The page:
Fisker Automotive Might Not Need DOE Money

By · February 20, 2012

Fisker Karma

Fisker co-founder Henrik Fisker says the startup automaker may never need a single penny more of the DOE's money.

In early February, news broke of Fisker's decision to lay off 66 US workers in an attempt to conserve cash as it sought a way to renegotiate the terms of its Department of Energy (DOE) loans. This move led to numerous news outlets claiming that Fisker would soon fail.

But in a recent interview, Henrik Fisker, co-founder and chief executive officer of Fisker Automotive, claimed the future of the startup automaker is bright and that Fisker is not even close to circling the drain. According to Fisker, the automaker may never need a single penny more of the DOE's money. Fisker says that discussions regarding alternative financing are ongoing and sees the current cash flow issue as nothing more than a slight snag or hiccup.

"We are in discussions for alternative financing," said Fisker. "We don't want our future 100 percent reliant on DOE funding. It's been great to have. We just want to be sure we have capital without DOE."

The startup automaker has reportedly completed development of its mid-sized Project Nina plug-in and even has a running prototype. Next up for Fisker is to order tooling for its production facility in Delaware. "Nina is completely signed off, and it's 95 percent sourced," said Fisker. "It's ready to build."


· · 6 years ago

If Nina is ready to build and there is a prototype out there then why can't we see it? Wouldn't showing the Nina around help them raise funds?

· · 6 years ago

I continue to wish the best for Fisker but unfortunately, I remain skeptical.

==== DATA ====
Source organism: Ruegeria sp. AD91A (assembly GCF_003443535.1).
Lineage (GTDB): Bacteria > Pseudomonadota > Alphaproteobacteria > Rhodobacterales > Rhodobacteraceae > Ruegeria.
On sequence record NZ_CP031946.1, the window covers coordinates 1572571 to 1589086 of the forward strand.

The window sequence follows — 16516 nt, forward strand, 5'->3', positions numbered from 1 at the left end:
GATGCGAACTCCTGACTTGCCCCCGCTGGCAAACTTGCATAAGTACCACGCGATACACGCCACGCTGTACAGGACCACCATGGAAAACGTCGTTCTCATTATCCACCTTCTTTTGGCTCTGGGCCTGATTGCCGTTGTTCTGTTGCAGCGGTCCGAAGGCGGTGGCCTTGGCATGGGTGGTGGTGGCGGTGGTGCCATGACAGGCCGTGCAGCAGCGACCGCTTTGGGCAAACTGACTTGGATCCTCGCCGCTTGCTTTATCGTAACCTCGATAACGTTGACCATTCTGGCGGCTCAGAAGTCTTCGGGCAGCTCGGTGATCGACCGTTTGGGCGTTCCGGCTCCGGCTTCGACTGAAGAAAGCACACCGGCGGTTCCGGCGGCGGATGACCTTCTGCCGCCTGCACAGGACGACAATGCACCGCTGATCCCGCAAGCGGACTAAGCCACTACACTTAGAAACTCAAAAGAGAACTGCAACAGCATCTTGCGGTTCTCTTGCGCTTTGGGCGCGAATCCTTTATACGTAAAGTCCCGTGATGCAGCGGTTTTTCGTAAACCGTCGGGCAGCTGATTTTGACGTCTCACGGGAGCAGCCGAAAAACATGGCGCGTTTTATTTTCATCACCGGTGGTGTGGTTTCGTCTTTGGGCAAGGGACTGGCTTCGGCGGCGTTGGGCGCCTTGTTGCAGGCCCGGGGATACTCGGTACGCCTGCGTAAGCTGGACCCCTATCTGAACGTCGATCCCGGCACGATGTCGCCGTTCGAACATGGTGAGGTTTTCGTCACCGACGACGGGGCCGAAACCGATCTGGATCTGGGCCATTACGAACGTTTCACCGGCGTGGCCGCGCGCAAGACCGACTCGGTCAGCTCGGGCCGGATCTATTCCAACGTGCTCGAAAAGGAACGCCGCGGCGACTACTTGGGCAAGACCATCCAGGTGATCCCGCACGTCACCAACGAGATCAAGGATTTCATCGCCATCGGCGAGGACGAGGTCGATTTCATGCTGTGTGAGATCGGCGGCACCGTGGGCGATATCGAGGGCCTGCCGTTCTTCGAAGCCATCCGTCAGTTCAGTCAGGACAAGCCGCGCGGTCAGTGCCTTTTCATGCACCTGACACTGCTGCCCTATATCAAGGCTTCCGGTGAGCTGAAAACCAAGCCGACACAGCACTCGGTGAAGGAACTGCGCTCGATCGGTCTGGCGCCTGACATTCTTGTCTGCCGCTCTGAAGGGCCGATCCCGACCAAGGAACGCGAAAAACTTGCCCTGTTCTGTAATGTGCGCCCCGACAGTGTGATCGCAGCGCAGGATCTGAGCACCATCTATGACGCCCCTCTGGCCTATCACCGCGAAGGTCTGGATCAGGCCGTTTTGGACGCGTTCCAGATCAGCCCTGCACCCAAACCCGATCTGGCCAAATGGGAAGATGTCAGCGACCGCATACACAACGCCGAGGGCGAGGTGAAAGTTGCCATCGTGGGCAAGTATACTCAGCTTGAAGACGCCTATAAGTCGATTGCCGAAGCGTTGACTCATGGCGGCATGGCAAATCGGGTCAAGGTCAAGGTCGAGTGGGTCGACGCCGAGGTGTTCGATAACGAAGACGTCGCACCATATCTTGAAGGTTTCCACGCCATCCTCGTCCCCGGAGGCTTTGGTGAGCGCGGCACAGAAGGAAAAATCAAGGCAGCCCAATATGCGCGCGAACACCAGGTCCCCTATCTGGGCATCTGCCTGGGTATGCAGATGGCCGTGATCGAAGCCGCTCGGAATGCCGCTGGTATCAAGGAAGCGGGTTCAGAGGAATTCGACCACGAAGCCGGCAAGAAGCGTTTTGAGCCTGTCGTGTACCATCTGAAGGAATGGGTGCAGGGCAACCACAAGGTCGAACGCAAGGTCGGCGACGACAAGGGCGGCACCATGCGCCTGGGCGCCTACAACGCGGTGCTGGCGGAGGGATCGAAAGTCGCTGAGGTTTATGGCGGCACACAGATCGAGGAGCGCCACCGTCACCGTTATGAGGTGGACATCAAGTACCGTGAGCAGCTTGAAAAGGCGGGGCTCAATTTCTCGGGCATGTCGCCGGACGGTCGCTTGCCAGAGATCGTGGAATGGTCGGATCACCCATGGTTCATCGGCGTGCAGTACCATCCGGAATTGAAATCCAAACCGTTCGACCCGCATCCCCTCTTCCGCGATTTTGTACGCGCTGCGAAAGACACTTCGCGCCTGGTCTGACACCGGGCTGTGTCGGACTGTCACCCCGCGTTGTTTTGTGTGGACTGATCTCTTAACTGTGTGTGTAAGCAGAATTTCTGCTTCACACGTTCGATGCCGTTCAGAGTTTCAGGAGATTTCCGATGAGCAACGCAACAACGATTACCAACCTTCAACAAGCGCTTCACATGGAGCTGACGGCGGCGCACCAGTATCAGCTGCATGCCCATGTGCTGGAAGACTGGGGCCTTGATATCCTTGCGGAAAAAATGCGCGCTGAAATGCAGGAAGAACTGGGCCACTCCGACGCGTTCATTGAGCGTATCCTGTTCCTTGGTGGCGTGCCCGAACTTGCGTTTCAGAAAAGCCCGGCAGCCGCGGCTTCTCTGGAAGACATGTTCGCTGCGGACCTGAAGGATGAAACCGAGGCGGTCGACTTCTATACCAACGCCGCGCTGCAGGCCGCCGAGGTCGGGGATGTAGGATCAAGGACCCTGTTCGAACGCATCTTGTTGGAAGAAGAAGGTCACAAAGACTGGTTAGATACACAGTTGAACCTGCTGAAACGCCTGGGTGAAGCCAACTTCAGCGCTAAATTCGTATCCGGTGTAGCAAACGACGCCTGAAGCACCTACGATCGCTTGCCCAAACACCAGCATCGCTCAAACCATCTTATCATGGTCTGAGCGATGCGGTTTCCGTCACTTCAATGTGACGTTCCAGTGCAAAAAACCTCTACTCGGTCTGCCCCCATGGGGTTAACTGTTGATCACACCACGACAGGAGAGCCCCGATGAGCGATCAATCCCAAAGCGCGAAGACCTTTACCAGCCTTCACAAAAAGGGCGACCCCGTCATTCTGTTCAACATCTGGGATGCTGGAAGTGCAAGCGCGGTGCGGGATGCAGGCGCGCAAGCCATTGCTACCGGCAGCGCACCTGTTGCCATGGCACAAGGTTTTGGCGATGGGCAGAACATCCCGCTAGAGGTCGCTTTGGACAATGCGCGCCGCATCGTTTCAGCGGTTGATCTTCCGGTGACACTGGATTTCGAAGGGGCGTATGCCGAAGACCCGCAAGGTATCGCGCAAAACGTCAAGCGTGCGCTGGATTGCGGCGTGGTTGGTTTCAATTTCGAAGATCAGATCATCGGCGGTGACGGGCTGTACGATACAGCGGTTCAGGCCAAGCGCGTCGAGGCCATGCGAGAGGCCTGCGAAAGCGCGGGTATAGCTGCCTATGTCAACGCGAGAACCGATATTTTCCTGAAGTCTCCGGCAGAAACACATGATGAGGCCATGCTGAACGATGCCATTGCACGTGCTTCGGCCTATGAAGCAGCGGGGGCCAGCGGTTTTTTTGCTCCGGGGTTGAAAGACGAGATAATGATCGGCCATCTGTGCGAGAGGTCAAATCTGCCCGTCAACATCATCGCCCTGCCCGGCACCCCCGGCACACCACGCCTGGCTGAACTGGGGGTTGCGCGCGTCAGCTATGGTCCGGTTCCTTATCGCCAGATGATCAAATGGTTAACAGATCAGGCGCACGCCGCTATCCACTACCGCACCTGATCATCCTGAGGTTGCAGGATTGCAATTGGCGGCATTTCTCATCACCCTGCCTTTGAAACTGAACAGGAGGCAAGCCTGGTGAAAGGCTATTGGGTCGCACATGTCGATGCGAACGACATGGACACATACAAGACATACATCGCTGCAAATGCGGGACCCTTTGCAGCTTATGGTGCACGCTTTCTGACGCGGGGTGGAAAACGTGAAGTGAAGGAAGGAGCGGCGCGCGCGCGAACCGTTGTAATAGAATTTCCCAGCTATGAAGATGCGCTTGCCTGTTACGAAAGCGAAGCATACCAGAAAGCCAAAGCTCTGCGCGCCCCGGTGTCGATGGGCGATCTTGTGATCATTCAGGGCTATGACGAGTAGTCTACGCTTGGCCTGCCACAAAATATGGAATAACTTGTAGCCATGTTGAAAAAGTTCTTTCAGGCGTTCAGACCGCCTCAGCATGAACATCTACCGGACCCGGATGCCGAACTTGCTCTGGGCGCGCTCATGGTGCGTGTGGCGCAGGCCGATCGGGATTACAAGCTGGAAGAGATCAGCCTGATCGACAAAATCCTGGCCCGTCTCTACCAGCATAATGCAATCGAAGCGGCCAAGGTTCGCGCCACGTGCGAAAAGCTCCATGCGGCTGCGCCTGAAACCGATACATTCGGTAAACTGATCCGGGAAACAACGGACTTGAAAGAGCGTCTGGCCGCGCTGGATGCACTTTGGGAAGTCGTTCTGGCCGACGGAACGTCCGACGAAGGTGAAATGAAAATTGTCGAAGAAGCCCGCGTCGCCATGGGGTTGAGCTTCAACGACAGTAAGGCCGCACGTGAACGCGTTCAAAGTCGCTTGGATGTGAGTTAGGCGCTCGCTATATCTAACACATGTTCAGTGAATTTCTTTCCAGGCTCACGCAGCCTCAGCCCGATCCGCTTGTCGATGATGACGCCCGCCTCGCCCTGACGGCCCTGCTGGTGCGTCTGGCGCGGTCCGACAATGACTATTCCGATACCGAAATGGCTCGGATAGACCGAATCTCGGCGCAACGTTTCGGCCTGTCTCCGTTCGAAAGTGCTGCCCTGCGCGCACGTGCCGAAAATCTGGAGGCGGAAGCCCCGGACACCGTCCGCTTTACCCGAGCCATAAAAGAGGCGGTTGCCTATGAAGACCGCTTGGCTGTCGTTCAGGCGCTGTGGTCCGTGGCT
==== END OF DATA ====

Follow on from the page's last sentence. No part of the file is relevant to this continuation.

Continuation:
I really think they need to milk the Karma and soak the rich for a while longer before getting distracted with a mass produced car. With Teslas, Infinitys, and Cadillacs coming out, the luxury EV market, while still the most viable for startups IMHO, is going to become competitive and tougher to survive in.

· · 6 years ago

@ ex-EV1 driver: You don't find 20 mpg to be competitive?

· · 6 years ago

I really don't see the gasoline mpg for the Karma as being much of an issue for this class of vehicle. The alternative is probably a big Bentley, Jaguar, BMW, or Mercedes which probably only gets 10 mpg and doesn't even offer the option of a clean fuel source. This will be a big win for the planet, even if it isn't perfect.
I, personally don't care what the mpg is as long as it has a plug so it doesn't require wars for the majority of its fuel.
Sure, this isn't going to save the planet by itself but we need to get plug-ins on the road and I don't see a viable way for a startup to get established unless they go to the high end initially.
A company needs business sustainability before energy sustainability matters at all.

· · 6 years ago

I agree with you in a general sort of a way. In otherwords, the fact that the Karma will drive on most days without a drop of oil is its most important feature. If people who buy the car self select to be people that drive less than the battery range nearly all the time then all is well.